July 22, 2011


Suicide is not dignified death

Can anything indicate more clearly that our society has a culture of death than the results of the Gallup Poll that found that 45 percent of Americans believe that doctor-assisted suicide is morally acceptable? Forty-eight percent said that it is morally wrong.

That poll, which we reported in our June 10 issue of The Criterion, did have some good news: the majority of Americans—51 percent—believe that abortion is morally wrong, and only 39 percent believe that it is morally acceptable. But other life issues didn’t fare as well. Sixty-two percent accept embryonic stem-cell research, and 65 percent approve the death penalty—further evidence of our culture of death.

This week, though, we are concentrating on physician-assisted suicide. The U.S. Conference of Catholic Bishops is sufficiently alarmed by its growing acceptance that they approved a statement called “To Live Each Day with Dignity” during their meeting on June 16 in Seattle, Wash. We reported on that statement in our June 24 issue.

Those who promote physician-assisted suicide try to make it appealing. They use terms like “death with dignity” to convince people that they should have the right to control when and how they are to die. However, there also seems to be a campaign to convince elderly people and those with a serious illness that they have a duty to die.

Suicide, though, is not a dignified death. It contradicts our natural inclination to preserve our life. As the Catechism of the Catholic Church says, “It is gravely contrary to the just love of self. It likewise offends love of neighbor because it unjustly breaks the ties of solidarity with family, nation and other human societies to which we continue to have obligations. Suicide is contrary to love for the living God” (#2281).

However, the Church also recognizes that “grave psychological disturbances, anguish, or grave fear of hardship, suffering, or torture can diminish the responsibility of the one committing suicide” (CCC, #2281).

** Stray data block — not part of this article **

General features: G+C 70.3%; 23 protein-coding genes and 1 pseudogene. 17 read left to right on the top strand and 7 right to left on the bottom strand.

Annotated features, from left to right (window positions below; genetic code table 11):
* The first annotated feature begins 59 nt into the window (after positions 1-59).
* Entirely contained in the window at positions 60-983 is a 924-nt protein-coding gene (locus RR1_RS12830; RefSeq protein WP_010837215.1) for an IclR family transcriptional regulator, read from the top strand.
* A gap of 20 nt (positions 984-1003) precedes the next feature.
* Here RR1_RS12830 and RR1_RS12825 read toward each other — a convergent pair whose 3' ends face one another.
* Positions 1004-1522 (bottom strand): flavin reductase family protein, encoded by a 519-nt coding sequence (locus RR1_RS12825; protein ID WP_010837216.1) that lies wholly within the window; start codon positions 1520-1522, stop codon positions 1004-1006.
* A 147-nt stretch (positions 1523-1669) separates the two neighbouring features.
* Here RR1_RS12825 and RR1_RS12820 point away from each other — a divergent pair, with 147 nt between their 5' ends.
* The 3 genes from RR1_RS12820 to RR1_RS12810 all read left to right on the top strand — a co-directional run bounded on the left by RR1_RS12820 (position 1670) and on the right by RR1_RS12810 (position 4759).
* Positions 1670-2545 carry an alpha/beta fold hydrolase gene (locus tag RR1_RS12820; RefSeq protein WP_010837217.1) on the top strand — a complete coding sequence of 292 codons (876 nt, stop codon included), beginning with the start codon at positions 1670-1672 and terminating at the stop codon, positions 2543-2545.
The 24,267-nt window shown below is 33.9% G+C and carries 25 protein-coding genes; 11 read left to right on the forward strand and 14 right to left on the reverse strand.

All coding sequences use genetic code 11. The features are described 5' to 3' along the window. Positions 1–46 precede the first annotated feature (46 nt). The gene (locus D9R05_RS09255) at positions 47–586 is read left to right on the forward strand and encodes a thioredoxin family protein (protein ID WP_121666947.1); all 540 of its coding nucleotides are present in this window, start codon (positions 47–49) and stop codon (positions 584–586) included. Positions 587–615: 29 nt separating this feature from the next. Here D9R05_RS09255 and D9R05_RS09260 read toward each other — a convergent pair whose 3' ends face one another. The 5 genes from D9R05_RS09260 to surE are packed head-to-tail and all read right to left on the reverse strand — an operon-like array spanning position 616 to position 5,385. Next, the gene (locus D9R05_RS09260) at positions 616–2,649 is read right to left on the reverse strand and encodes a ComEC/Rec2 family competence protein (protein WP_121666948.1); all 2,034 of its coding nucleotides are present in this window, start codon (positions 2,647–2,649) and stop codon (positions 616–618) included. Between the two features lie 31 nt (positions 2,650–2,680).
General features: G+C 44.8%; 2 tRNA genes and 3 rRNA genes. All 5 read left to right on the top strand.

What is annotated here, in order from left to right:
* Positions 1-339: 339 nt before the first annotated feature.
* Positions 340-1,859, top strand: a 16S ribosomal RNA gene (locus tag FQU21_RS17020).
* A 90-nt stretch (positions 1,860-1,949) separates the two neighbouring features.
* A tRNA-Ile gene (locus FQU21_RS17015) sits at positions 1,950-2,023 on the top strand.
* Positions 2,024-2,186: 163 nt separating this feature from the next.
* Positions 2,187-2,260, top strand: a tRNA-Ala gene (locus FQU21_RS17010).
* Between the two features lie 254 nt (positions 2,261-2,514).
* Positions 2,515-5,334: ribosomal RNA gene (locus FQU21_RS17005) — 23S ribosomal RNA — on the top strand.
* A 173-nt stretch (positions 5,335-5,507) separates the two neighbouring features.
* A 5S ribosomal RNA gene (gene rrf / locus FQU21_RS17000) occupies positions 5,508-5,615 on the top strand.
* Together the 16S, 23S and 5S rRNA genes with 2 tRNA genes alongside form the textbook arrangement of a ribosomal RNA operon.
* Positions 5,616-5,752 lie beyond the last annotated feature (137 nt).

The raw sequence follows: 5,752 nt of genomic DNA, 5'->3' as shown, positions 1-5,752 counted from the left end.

Suicide has always existed. The Bible tells us that King Saul committed suicide after he was severely wounded in battle, and, of course, Judas committed suicide. However, most people consider suicide to be a terrible tragedy. We must try to prevent it, not encourage it.

To some extent, progress in medical practice has been responsible for an increase in the number of suicides. Patients who would have died quickly from their sickness in earlier times are now kept alive longer.

Often, though, they don’t want to be kept alive, especially when it is expensive to do so. It adds to patients’ suffering if they are made to think that others see their death as an acceptable or even desirable solution because of mounting medical bills.

Compassion and Choices is the organization leading the campaign for physician-assisted suicide. (It used to be called the Hemlock Society.) We deny that it is compassionate to help people commit suicide or that physician-assisted suicide enhances choices.

Many people who take their own lives suffer from a mental illness, often clinical depression, rather than from free choice. They need help to be freed from suicidal thoughts, not be encouraged to kill themselves.

Even apparently free choices may be unduly influenced by others. If those who are supposed to be caring for them give the impression that the choice to live is selfish or irrational, or a needless burden on others, they feel that they don’t have a choice.

Leaders of the “aid in dying” movement have voiced support for ending the lives of people who never asked for death, whose lives are seen as meaningless or as a costly burden on society.

Rather than encouraging suicide, we must emphasize the importance of palliative care—making the patient as comfortable as possible through pain medications. Effective palliative care can enhance the quality of a person’s life while he or she is waiting for death.

The bishops’ statement says, “Effective palliative care also allows patients to devote their attention to the unfinished business of their lives, to arrive at a sense of peace with God, with loved ones, and with themselves. No one should dismiss this time as useless or meaningless.”

The statement also says, “A choice to take one’s life is a supreme contradiction of freedom, a choice to eliminate all choices.”

—John F. Fink

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